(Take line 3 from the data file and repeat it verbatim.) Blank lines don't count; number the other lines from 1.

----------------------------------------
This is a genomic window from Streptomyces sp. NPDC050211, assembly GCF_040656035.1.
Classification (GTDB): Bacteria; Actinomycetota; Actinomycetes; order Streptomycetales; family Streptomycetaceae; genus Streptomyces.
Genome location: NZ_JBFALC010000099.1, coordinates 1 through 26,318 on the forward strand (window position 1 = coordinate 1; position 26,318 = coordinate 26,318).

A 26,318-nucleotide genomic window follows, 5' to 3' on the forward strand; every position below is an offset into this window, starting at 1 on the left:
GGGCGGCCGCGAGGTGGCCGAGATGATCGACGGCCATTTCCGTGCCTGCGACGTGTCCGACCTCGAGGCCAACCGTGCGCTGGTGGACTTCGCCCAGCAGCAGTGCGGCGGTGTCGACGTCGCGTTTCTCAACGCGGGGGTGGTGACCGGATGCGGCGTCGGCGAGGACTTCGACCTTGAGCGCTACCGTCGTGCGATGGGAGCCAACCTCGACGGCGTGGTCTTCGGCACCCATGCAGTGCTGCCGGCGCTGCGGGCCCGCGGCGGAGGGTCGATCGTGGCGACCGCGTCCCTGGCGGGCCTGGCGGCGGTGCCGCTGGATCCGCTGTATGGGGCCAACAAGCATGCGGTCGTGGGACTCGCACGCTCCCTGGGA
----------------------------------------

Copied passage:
Genome location: NZ_JBFALC010000099.1, coordinates 1 through 26,318 on the forward strand (window position 1 = coordinate 1; position 26,318 = coordinate 26,318).